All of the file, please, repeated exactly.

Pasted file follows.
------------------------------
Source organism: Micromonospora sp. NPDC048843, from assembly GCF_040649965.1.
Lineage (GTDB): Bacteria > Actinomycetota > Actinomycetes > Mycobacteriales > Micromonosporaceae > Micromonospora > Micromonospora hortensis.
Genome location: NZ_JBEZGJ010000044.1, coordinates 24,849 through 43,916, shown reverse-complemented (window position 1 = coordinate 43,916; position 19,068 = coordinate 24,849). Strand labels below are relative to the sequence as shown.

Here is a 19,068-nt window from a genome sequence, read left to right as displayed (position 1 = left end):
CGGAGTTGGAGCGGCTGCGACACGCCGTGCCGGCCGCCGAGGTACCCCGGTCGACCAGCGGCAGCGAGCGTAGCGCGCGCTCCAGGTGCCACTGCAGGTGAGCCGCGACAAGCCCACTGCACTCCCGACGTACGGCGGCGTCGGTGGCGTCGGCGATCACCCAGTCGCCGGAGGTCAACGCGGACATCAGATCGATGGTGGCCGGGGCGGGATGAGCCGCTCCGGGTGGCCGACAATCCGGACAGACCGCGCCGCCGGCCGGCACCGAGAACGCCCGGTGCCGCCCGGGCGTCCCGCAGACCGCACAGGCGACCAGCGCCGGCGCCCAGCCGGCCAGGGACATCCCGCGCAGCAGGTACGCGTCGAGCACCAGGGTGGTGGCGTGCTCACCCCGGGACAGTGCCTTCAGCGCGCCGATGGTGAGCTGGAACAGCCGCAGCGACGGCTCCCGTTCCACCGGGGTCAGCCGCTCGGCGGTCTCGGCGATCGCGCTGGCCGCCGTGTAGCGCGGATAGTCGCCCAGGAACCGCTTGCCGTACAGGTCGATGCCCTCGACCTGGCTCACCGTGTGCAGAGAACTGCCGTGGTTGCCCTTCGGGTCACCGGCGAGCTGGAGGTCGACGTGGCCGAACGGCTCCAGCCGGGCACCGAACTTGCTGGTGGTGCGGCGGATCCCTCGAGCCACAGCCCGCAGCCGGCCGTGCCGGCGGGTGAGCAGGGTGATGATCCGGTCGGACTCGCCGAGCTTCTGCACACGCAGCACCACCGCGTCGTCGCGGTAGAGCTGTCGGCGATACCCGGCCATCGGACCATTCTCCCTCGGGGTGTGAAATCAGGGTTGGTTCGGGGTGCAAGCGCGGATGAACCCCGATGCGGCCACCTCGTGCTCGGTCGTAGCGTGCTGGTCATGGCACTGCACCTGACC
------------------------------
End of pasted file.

Source organism: Micromonospora sp. NPDC048843, from assembly GCF_040649965.1.
Lineage (GTDB): Bacteria > Actinomycetota > Actinomycetes > Mycobacteriales > Micromonosporaceae > Micromonospora > Micromonospora hortensis.
Genome location: NZ_JBEZGJ010000044.1, coordinates 24,849 through 43,916, shown reverse-complemented (window position 1 = coordinate 43,916; position 19,068 = coordinate 24,849). Strand labels below are relative to the sequence as shown.

Here is a 19,068-nt window from a genome sequence, read left to right as displayed (position 1 = left end):
CGGAGTTGGAGCGGCTGCGACACGCCGTGCCGGCCGCCGAGGTACCCCGGTCGACCAGCGGCAGCGAGCGTAGCGCGCGCTCCAGGTGCCACTGCAGGTGAGCCGCGACAAGCCCACTGCACTCCCGACGTACGGCGGCGTCGGTGGCGTCGGCGATCACCCAGTCGCCGGAGGTCAACGCGGACATCAGATCGATGGTGGCCGGGGCGGGATGAGCCGCTCCGGGTGGCCGACAATCCGGACAGACCGCGCCGCCGGCCGGCACCGAGAACGCCCGGTGCCGCCCGGGCGTCCCGCAGACCGCACAGGCGACCAGCGCCGGCGCCCAGCCGGCCAGGGACATCCCGCGCAGCAGGTACGCGTCGAGCACCAGGGTGGTGGCGTGCTCACCCCGGGACAGTGCCTTCAGCGCGCCGATGGTGAGCTGGAACAGCCGCAGCGACGGCTCCCGTTCCACCGGGGTCAGCCGCTCGGCGGTCTCGGCGATCGCGCTGGCCGCCGTGTAGCGCGGATAGTCGCCCAGGAACCGCTTGCCGTACAGGTCGATGCCCTCGACCTGGCTCACCGTGTGCAGAGAACTGCCGTGGTTGCCCTTCGGGTCACCGGCGAGCTGGAGGTCGACGTGGCCGAACGGCTCCAGCCGGGCACCGAACTTGCTGGTGGTGCGGCGGATCCCTCGAGCCACAGCCCGCAGCCGGCCGTGCCGGCGGGTGAGCAGGGTGATGATCCGGTCGGACTCGCCGAGCTTCTGCACACGCAGCACCACCGCGTCGTCGCGGTAGAGCTGTCGGCGATACCCGGCCATCGGACCATTCTCCCTCGGGGTGTGAAATCAGGGTTGGTTCGGGGTGCAAGCGCGGATGAACCCCGATGCGGCCACCTCGTGCTCGGTCGTAGCGTGCTGGTCATGGCACTGCACCTGACC